AlbaNova Colloquium
# Quantum Computing Lise Meitner Distinguished Lecture Peter Shor (MIT)

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Europe/Stockholm

Description

THE LECTURE WILL BE IN A HYBRID FORMAT https://stockholmuniversity.zoom.us/j/61251548309

Shortly after quantum mechanics was first formulated around 1930, it

became evident that it was a strange theory. It took over fifty years,

however, for people to realize just how pervasive its strangeness was.

We have now discovered that information theory, the theory of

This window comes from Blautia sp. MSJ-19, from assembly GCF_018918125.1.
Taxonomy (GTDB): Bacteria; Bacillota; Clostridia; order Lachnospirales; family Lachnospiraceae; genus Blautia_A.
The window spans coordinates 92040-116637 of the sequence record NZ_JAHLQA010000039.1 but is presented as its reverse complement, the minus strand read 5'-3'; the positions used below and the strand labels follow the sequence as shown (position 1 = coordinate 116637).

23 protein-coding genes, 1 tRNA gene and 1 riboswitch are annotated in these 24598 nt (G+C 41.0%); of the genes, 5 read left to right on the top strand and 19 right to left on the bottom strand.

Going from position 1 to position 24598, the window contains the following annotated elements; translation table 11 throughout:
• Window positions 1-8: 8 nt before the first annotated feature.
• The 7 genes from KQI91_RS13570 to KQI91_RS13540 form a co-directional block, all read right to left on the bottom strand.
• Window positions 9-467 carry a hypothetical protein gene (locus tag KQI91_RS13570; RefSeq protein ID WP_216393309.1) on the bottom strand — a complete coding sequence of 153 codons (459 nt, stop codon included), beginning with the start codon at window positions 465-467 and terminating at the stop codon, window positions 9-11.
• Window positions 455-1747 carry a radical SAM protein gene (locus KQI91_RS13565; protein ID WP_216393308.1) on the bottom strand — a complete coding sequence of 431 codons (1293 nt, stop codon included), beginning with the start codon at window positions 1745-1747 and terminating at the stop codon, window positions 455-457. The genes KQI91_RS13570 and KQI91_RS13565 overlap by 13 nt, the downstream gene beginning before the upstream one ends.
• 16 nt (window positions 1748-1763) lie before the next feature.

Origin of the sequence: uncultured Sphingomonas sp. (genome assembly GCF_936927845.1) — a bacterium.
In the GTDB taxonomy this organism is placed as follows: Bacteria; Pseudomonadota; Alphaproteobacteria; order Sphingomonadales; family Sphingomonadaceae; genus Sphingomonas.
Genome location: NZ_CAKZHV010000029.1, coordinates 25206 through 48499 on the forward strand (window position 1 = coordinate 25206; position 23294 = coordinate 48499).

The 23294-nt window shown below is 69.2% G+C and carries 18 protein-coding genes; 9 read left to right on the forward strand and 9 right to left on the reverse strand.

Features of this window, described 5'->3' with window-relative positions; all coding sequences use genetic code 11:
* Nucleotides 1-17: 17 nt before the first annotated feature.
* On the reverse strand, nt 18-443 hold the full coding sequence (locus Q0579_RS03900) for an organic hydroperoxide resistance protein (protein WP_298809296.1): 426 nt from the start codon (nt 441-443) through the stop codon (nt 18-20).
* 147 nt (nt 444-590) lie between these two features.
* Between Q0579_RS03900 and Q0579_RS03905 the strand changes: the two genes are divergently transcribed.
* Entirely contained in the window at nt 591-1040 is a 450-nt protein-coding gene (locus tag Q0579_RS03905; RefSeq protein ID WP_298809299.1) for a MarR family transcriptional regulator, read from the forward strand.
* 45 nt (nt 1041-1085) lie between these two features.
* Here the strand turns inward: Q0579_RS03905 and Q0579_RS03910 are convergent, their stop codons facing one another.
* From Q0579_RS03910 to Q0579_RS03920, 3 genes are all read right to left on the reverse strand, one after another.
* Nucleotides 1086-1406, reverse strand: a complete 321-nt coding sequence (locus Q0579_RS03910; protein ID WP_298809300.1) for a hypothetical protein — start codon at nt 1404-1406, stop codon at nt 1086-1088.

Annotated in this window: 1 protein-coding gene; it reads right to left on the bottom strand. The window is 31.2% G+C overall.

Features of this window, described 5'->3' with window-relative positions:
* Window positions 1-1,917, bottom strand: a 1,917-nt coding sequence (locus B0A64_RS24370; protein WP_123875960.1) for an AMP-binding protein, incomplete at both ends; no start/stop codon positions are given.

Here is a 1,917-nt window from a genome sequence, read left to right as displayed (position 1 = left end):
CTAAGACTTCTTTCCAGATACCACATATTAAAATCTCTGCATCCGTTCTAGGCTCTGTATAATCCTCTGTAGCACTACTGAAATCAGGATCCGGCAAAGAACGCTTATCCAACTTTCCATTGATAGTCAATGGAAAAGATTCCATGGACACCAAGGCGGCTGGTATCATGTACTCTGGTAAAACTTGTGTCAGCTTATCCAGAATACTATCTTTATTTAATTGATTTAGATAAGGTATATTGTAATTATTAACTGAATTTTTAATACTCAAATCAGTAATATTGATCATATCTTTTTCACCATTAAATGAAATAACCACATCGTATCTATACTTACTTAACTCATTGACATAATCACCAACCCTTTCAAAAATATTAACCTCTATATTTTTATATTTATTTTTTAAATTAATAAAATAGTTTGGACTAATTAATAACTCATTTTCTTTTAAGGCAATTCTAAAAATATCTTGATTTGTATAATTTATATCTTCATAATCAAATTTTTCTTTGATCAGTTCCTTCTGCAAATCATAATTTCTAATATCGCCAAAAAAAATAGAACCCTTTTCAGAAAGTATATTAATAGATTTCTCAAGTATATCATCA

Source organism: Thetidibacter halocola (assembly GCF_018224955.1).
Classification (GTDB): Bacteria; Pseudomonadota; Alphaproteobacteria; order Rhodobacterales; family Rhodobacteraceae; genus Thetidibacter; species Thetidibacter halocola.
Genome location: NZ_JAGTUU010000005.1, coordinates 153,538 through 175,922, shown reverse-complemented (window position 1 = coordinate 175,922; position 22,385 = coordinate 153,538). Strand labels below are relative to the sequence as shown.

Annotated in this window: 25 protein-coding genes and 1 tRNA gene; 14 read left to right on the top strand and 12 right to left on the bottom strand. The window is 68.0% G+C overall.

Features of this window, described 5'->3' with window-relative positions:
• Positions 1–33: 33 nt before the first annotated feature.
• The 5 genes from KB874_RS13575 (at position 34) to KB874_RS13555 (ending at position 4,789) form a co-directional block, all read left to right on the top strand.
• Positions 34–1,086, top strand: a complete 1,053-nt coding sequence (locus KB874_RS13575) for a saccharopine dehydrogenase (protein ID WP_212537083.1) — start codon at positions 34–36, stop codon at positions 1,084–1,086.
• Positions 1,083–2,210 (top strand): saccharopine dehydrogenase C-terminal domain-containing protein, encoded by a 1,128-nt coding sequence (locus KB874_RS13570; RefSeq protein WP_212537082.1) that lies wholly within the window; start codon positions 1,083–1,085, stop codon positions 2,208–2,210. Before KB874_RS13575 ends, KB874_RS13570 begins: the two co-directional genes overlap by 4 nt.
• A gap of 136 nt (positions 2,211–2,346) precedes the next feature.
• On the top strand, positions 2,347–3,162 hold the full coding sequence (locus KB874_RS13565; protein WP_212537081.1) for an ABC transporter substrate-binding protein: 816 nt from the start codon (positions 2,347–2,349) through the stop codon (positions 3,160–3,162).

computation, and the theory of cryptography all change substantially

when quantum mechanics is taken into account. It turns out that this

strangeness can be used to accomplish tasks with quantum information

processing that are not possible classically. One example of this, and

the one that really drew attention to this phenomenon, was my discovery

that quantum computers could factor large numbers into primes in

manageable time frames, something that would take digital computers

billions of years. Further, the theory of information transmission

changes substantially when information is transmitted over quantum

channels rather than over classical ones. And we have also discovered

cryptographic protocols that use quantum information to perform tasks

that are impossible classically.

I will survey these discoveries, and talk about my recollections of

their development.